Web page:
Trading between Japanese and non-Japanese games is not recommended in Generations I and II, mostly due to the different memory locations within the RAM. While possible, these trades will result in the corruption of both save files, forcing both players to restart their games from the beginning. To prevent this from happening in the Virtual Console releases of the Generation I and II games, Japanese and non-Japanese games do not detect each other. Trading between games released outside of Japan, such as between a Spanish Pokémon Crystal and a French Pokémon Yellow, does not result in any corruption, and as such is allowed in the Virtual Console releases.
These games do not track a Pokémon's language of origin, and Pokémon with foreign species names are treated as if they were nicknamed. Which means that in an English Generation I or II game, a foreign Pichu named "PICHU" will evolve into a Pikachu nicknamed "PIKACHU", but a foreign Charmander named "SALAMECHE" will retain the name "SALAMECHE" after evolving into a Charmeleon as if it were a nickname. If a traded Pokémon from Generation I or II is sent to the Pokémon Bank via the Poké Transporter, its language of origin is determined based on the game from which the Pokémon is transferred, not the game from which it originally came.
Trading became possible between all versions of the games in Generation III, where the English language text was programmed in even the Japanese games. Due to the relatively low chance of English and other language games coming into contact with Japanese games, however, precautions were not taken in the Japanese games to preserve a Pokémon or Trainer's name when traded in, as their maximum lengths are different. While games released outside Japan will display a Pokémon's OT and nickname fully, Japanese games will only display the first five letters.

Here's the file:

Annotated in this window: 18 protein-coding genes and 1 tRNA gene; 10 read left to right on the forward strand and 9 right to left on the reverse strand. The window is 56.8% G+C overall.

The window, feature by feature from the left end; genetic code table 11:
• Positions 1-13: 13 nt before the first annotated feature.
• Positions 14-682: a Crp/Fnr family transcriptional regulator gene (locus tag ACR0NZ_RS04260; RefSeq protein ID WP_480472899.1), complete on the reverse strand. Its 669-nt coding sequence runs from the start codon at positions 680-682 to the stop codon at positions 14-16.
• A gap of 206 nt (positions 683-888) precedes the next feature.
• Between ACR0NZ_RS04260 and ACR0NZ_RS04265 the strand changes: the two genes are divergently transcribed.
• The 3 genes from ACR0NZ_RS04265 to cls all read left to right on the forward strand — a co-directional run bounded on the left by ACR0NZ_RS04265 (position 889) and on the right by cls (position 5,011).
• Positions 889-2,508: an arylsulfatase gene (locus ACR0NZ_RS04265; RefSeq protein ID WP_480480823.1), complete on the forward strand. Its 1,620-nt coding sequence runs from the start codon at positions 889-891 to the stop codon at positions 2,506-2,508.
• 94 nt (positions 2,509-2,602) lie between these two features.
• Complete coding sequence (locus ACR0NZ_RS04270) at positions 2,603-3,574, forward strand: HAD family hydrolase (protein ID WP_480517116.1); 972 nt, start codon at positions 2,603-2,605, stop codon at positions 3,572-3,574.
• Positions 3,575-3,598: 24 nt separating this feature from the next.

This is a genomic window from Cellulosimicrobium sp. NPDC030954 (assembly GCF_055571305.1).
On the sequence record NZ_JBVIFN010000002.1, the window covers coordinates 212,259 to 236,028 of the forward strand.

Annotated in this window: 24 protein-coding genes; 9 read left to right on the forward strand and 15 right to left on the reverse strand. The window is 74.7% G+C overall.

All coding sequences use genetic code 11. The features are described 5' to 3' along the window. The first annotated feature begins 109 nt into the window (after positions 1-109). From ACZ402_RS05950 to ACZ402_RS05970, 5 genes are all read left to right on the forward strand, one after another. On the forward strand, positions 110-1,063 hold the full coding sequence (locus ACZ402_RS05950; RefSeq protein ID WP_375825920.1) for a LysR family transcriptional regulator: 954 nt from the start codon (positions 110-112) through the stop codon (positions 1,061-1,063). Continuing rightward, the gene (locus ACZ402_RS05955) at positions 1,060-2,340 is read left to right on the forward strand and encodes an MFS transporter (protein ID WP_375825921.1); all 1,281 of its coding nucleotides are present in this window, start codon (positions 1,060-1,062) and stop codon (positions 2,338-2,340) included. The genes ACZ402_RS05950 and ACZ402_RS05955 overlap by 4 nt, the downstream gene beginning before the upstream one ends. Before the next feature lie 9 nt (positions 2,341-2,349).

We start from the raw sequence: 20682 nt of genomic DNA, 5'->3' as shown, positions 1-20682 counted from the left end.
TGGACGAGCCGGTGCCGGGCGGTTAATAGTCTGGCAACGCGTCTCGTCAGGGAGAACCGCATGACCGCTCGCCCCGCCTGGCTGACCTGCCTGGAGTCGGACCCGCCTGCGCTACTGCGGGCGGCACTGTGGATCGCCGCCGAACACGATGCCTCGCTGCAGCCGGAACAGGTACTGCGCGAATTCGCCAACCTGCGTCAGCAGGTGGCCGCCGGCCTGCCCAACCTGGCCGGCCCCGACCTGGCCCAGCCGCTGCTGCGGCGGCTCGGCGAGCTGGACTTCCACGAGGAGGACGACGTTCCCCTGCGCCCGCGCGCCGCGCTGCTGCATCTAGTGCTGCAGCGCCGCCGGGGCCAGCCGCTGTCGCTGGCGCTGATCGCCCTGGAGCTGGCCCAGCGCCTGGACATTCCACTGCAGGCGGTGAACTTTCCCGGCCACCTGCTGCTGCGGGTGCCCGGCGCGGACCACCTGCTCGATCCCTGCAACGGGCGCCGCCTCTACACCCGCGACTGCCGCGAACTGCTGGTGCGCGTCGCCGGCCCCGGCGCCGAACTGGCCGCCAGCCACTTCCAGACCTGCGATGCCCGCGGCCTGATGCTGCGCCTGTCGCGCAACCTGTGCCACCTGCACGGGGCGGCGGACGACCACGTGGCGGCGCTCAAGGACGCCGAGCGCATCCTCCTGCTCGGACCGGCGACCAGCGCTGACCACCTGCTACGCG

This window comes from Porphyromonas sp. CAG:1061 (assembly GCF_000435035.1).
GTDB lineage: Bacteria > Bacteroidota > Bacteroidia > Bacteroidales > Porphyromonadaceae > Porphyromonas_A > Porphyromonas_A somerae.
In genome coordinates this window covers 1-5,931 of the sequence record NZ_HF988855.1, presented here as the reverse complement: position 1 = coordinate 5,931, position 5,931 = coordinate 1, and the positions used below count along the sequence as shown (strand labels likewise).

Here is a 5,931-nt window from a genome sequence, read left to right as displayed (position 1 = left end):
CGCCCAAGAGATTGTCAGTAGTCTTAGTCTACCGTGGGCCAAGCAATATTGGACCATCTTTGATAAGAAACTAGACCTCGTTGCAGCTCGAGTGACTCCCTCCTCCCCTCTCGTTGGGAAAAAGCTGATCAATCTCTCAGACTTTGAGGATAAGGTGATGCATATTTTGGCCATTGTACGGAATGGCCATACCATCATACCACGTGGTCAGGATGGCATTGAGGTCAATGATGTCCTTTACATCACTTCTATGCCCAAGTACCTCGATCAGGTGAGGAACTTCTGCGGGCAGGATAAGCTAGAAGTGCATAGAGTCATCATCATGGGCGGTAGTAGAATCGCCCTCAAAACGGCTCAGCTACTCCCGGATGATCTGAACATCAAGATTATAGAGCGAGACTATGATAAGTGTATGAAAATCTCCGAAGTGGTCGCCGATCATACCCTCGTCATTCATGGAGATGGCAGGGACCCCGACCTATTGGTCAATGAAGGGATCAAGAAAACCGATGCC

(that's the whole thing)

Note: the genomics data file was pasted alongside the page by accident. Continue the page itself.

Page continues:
In Generation III (except in v1.0 of English Pokémon Ruby and Sapphire), if a Pokémon originates from a different language to the current game, when it evolves its name will not be changed, with the old name treated as a nickname; thus, if a Pichu named "PICHU" from an Italian game is evolved in an English game, when it evolves it will be a Pikachu nicknamed "PICHU". In v1.0 of English Pokémon Ruby and Sapphire, like in generation I and II games, if a Pokémon's current name is the same as its species name, it will be treated as unnicknamed regardless of game of origin, so its species name will change upon evolution.
Starting in Generation IV, if a Pokémon that is not nicknamed evolves, its name will be changed to the name of its species after evolution in its current game's language (regardless of its language of origin). In these games, there is a separate flag to indicate whether a Pokémon is nicknamed.